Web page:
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Employers have a responsibility to ensure that their work environment is reasonably safe. If you’ve been injured on the job, you may be entitled to help during your recovery. Workers’ compensation benefits depend on how severe the injury was. There are three types of benefits available in addition to medical care coverage. These are:
The Florida Division of Workers’ Compensation offers a benefits calculator for each type, so workers can have a general idea of what benefits they can receive. However, it’s important to remember that this is only an estimate and not a guarantee of benefits. Because each case is unique, varying factors will impact the type and amount of benefits that you are eligible for.
An experienced workers compensation attorney will be better equipped to determine the maximum benefits you might qualify for. Contact us today to request a case consultation.
Temporary partial disability is when an employee is injured, but not so bad that they can’t resume at least some duties. An example of this might be breaking an ankle. Parts of the employee’s job may not be reasonable for them to perform while healing, but they may still be able to work part-time on other aspects of their job.
Temporary wage benefits cover two-thirds of lost wages which is factored by finding the difference between what is being earned part-time and the amount that was being earned on average before the injury occurred. Benefits can be received for up to 104 weeks, after which time, the claim may be reclassified.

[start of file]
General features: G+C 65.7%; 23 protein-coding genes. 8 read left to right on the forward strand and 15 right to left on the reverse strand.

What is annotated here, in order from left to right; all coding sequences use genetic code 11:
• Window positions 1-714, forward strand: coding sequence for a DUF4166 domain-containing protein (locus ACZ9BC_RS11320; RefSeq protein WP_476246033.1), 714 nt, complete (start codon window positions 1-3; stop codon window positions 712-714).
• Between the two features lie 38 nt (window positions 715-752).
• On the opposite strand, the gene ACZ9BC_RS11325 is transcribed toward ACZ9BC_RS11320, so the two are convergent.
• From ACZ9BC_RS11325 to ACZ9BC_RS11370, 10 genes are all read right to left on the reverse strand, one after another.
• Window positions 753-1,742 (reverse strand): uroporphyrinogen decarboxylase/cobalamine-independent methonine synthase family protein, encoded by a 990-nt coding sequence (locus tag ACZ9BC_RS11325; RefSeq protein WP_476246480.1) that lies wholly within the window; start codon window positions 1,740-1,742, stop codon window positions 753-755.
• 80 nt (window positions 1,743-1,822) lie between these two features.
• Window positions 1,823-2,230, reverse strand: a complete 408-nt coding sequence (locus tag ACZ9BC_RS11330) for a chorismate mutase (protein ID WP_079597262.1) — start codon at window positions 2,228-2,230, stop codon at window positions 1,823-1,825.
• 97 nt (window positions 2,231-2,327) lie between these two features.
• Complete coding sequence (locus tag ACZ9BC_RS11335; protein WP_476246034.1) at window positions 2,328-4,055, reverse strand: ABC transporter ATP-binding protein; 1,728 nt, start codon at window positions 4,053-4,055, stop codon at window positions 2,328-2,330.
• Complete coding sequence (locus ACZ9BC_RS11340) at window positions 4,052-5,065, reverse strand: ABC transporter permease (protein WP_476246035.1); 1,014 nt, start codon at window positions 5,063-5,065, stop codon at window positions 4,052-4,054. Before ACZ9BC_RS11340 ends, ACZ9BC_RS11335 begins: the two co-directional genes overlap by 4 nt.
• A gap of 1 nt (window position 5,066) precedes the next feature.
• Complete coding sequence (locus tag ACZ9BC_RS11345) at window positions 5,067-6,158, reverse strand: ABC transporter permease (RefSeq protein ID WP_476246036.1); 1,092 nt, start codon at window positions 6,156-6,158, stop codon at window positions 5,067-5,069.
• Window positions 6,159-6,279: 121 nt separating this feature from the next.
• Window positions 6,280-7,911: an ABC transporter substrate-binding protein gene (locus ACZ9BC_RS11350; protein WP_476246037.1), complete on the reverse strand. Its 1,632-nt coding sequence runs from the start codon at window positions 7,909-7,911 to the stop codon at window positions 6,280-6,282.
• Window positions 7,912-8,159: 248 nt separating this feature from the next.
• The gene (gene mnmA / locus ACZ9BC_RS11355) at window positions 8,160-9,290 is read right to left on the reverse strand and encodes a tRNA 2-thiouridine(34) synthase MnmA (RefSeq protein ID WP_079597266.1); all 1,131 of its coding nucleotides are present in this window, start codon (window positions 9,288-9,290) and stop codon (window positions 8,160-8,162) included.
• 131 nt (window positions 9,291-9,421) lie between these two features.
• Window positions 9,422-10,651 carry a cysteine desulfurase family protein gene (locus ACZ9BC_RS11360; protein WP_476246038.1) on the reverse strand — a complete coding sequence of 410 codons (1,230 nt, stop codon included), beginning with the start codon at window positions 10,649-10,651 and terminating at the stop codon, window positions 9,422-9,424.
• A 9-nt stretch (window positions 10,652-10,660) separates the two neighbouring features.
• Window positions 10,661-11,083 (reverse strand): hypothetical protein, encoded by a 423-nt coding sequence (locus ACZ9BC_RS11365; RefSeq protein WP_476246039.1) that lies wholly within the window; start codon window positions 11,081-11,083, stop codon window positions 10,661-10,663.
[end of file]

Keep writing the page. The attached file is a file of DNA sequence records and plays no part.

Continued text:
Temporary total disability is when an employee receives an injury that completely disables them, but they are expected to make a full recovery and eventually return to work. Employees who qualify for these benefits will typically receive two-thirds of their average weekly wages as long as this does not exceed the state maximum. In rare cases, a worker may qualify for a higher rate if their injuries were severe.
Benefits can be received for up to 104 weeks and may be reclassified if the examining doctor believes the patient has reached Maximum Medical Improvement (MMI). MMI is when you have recovered from your injury as much as possible. This does not necessarily mean that you have fully recovered to pre-injury health.
Once you’ve reached MMI, a doctor will assign you a percentage, known as an impairment rating, based on your injuries and the amount that you’ve recovered. Your claim will use your impairment rating to determine the length of time you receive benefits and will be paid out at 75% of your TTD benefits.
For example, if you were making $900 per week on average before your injury and were receiving $600 for your TTD benefits, 75% would be $450. If your impairment rating is 4%, you will receive two weeks of benefits for each percent, totaling eight weeks.
In addition to payments for wage loss, injured employees may receive the following compensation:
If your benefits have been denied or undervalued, it’s time to seek the help of a workers’ comp lawyer. We can review your case to help ensure that you are receiving fair valuation. Your benefits may have been denied due to an inaccurate diagnosis by the insurance doctor or an incorrect calculation of your wages. Our star Gainesville attorney, Ken Hesser, has decades of industry experience and can help you fight for what you’re owed. Contact us today for a case consultation.